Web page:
In his talk Indigenous Resurgence and Traditional Ways of Being, University of Victoria Professor Gerald Taiaiake Alfred examines the fundamental challenges facing indigenous peoples and their friends in confronting the nation-state and the corporations that fund it. Foundational to his vision of decolonization is the restoration of community through overcoming individual fear of confronting the colonialism within ourselves, part of which is comprehending how institutional power has patterned indigenous peoples.

In his distillation of the collective wisdom of indigenous communities, Taiaiake emphasizes that strengthening connection to a place is crucial to fortifying emerging coalitions, connections and networks devoted to universal justice. As a person who is committed to living in a respectful way, Professor Alfred implores us to engage in this spiritual battle with an awareness of the meaning of place in our own cultural heritage.

With all the forces amassed to pull us in other directions, staying on the pathway of peace and righteousness, says Taiaiake, requires re-rooting ourselves in order to mentor others for the long struggle. As he reminds us, "The struggle's not over".

Friday, September 17, 2010


Resolution v God

The San Carlos Apache make a stand for what God gave them and the largest copper mining company in the world wants to destroy. As with all sacred lands, there is no middle ground when it comes to mining; respect for the sacred means you leave it alone. Unfortunately, for Resolution Copper and other corporations, sacred is a foreign concept.

Thursday, September 16, 2010


Israel In Security

Mondoweiss looks at how Israeli intelligence has infiltrated American academia and corrupted US homeland security.

Wednesday, September 15, 2010


They Own You

Akin to the factory floor color-coded teams, the Democrats, Republicans, and Tea Partiers compete within the rules laid down by their owners; in the end, it doesn't matter how many teams the corporate aristocracy has, as long as they perpetuate the myth of competitive democracy. As with capitalist-sponsored activism, if you take their money, they own you.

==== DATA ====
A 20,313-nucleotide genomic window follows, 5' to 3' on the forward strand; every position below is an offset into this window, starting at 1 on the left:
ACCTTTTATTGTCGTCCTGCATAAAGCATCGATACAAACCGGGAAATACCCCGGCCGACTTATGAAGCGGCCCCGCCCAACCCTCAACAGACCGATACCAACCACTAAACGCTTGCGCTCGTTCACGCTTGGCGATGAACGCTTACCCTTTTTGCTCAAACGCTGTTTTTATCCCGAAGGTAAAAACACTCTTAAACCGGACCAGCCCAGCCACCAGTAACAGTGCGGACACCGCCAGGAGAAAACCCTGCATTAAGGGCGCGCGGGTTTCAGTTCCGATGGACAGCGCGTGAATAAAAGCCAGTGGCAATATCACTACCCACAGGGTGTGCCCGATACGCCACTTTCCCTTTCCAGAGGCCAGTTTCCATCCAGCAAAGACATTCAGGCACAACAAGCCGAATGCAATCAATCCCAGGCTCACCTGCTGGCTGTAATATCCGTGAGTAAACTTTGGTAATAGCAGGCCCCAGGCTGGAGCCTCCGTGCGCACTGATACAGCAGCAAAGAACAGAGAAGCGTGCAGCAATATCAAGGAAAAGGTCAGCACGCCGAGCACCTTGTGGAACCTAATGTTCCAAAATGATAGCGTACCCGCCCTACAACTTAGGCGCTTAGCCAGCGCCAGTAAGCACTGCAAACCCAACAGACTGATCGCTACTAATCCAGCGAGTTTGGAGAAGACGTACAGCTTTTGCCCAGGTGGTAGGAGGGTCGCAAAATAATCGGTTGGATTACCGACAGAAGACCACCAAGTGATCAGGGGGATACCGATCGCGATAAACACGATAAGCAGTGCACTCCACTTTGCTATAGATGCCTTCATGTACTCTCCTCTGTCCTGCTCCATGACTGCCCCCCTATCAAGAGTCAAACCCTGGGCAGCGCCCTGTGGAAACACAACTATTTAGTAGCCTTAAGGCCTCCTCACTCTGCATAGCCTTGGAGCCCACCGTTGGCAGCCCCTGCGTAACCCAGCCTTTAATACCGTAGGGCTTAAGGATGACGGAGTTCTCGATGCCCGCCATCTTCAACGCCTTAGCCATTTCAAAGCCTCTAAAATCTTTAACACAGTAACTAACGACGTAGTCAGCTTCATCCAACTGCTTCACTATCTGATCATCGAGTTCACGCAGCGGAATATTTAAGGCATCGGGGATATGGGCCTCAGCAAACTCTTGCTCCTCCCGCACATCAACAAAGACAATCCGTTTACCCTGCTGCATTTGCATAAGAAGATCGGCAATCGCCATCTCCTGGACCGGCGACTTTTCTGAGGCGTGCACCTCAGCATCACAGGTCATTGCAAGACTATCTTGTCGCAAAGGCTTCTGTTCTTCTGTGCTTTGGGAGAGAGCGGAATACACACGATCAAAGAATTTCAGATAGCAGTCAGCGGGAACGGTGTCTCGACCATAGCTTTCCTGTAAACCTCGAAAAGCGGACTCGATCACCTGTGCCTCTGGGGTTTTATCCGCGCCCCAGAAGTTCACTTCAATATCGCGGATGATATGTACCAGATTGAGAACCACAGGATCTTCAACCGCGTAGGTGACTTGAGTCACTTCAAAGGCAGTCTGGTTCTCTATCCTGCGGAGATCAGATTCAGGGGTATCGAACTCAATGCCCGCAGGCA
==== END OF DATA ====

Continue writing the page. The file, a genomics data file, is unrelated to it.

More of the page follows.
Dewey Returns

Duane R. Clarridge, Mr. Death Squad, returns to help Obama take it to Pakistan.

Tuesday, September 14, 2010


Green Zone Girl

Barbara Bodine, former US Ambassador, University of California Regent, and lecturer at Princeton, is perhaps best known as the hatchet woman who as ambassador to Yemen denied a visa to FBI Commander John P. O'Neill while he was hot on the trail of Al Qaeda suspects involved in plotting 9/11. Bodine, who then answered to U.S. Secretary of State Colin Powell, went on to assist with money laundering in Baghdad's Green Zone as post-invasion contractors lined up at the Pentagon PX. Indeed, Santa Barbara Barbara has had an illustrious Foreign Service career.

Sunday, September 12, 2010


Undemocratic Priorities

Lawrence Wilkerson, former chief of staff to Secretary of State Colin Powell, discusses American governance through the 9/11 lens.

Note: I take issue with Wilkerson's characterization of Colin Powell's fraudulent performance at the UN, that enabled a war of aggression, as less than criminal. I would also note that the 2002 FRONTLINE special The Man Who Knew documented Ambassador Bodine's thwarting of FBI commander John P. O'Neill's efforts at closing down Al Qaeda--another instance of high crime in the State Department. Bodine, like Wilkerson, answered to Secretary Powell, and in both cases the crimes violated both domestic and international law.